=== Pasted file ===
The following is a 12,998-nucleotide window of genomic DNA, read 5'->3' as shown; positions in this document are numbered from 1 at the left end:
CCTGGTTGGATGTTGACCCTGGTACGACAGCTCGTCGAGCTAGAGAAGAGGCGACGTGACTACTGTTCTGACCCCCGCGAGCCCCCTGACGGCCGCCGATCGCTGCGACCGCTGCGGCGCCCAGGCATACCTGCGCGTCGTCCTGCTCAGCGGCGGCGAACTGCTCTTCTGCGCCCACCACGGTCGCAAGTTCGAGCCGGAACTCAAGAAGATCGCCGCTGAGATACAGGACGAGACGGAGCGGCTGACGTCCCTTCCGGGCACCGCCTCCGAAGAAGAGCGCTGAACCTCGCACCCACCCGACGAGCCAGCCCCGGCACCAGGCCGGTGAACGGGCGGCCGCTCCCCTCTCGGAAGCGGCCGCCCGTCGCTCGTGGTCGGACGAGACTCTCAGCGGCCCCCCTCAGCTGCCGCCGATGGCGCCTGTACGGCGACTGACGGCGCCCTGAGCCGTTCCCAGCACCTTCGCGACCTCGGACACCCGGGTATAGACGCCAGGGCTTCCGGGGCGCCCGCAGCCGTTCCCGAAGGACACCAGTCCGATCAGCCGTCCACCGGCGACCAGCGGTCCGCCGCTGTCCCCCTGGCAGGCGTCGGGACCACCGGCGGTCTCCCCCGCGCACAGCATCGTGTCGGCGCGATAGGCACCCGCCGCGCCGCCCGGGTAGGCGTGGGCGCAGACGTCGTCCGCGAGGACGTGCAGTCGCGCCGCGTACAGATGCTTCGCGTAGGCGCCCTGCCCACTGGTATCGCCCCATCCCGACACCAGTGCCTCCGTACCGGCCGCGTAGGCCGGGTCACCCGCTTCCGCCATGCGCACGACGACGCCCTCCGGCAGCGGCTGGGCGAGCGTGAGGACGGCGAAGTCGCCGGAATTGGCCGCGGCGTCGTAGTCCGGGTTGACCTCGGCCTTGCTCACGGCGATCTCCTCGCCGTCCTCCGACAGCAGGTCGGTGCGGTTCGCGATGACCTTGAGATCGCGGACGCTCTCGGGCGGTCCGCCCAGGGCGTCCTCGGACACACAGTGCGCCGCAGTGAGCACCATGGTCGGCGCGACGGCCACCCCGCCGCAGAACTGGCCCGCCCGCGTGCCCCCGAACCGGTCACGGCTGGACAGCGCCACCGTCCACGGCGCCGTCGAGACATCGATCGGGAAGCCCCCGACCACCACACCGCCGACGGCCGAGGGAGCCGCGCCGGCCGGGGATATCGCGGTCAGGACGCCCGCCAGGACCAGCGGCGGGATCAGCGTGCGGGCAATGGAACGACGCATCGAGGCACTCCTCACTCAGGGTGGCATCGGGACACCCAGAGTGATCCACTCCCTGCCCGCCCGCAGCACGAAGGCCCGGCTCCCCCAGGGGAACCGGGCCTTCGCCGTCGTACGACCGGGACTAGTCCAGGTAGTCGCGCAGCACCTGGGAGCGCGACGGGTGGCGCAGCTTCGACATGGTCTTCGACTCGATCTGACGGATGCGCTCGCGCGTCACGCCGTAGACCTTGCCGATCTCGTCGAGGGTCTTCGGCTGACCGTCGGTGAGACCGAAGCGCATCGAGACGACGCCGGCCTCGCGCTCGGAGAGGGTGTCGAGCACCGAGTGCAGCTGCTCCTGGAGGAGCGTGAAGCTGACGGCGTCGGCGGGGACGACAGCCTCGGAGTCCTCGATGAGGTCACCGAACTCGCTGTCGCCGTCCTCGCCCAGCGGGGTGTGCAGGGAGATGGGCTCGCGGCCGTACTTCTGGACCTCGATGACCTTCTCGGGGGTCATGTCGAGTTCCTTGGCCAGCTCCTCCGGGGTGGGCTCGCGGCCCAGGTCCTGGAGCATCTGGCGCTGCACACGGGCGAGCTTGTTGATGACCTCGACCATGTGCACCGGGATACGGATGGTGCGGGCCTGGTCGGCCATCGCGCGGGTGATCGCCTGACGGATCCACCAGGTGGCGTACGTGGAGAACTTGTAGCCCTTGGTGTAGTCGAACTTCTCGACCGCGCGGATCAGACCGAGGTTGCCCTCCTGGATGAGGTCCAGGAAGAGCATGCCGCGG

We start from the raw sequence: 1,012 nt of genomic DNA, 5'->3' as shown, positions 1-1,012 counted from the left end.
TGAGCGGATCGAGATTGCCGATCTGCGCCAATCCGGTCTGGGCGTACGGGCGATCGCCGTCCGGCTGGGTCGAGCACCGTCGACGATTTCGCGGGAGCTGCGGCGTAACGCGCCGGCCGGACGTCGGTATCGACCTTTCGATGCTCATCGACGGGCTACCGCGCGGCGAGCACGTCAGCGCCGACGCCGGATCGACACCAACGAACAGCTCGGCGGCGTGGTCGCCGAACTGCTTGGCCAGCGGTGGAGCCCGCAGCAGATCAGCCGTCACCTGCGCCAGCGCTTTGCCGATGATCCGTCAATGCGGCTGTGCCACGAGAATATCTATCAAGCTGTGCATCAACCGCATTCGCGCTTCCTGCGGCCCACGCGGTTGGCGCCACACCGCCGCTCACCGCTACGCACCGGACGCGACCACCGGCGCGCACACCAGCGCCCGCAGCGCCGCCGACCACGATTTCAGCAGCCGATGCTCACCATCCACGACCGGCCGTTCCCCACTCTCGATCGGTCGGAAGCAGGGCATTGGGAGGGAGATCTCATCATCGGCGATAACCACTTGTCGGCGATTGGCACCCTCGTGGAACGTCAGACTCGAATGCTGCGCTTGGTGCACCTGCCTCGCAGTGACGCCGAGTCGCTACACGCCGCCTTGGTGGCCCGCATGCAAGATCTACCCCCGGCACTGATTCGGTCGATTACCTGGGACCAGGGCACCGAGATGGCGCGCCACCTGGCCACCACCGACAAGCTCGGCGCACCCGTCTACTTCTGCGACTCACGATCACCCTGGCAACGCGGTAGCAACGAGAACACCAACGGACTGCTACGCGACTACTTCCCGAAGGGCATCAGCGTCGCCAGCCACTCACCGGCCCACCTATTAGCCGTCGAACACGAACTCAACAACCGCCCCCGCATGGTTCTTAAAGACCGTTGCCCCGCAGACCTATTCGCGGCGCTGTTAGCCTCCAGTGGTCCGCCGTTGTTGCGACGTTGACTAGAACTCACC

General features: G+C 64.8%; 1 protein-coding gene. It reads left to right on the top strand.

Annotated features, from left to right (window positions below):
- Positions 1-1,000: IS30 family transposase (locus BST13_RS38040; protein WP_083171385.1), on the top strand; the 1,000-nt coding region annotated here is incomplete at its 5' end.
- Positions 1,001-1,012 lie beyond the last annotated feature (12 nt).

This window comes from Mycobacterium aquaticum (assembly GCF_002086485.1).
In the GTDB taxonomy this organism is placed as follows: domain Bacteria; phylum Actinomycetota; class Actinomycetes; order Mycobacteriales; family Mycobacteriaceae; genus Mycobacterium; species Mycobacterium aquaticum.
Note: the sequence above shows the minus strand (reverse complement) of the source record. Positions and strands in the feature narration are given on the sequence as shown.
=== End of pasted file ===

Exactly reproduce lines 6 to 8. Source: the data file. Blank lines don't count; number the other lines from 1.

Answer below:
Annotated features, from left to right (window positions below):
- Positions 1-1,000: IS30 family transposase (locus BST13_RS38040; protein WP_083171385.1), on the top strand; the 1,000-nt coding region annotated here is incomplete at its 5' end.
- Positions 1,001-1,012 lie beyond the last annotated feature (12 nt).